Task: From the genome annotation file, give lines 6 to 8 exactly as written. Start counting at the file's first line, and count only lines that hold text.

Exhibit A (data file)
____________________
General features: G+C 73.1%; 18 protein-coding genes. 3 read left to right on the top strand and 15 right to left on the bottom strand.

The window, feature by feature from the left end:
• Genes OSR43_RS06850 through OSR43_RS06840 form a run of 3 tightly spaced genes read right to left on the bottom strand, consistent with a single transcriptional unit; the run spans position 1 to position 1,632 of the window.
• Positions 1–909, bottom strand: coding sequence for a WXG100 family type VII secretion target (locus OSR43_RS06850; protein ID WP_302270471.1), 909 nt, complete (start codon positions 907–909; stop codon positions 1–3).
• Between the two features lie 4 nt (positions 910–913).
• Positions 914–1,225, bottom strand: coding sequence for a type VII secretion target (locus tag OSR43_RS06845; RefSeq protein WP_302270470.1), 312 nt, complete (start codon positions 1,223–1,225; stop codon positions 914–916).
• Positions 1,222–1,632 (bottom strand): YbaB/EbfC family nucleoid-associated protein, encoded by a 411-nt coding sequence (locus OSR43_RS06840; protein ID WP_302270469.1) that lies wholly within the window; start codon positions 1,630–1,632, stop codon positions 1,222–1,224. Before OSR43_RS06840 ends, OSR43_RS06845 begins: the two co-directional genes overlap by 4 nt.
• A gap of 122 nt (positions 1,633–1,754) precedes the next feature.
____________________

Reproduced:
• Positions 914–1,225, bottom strand: coding sequence for a type VII secretion target (locus tag OSR43_RS06845; RefSeq protein WP_302270470.1), 312 nt, complete (start codon positions 1,223–1,225; stop codon positions 914–916).
• Positions 1,222–1,632 (bottom strand): YbaB/EbfC family nucleoid-associated protein, encoded by a 411-nt coding sequence (locus OSR43_RS06840; protein ID WP_302270469.1) that lies wholly within the window; start codon positions 1,630–1,632, stop codon positions 1,222–1,224. Before OSR43_RS06840 ends, OSR43_RS06845 begins: the two co-directional genes overlap by 4 nt.
• A gap of 122 nt (positions 1,633–1,754) precedes the next feature.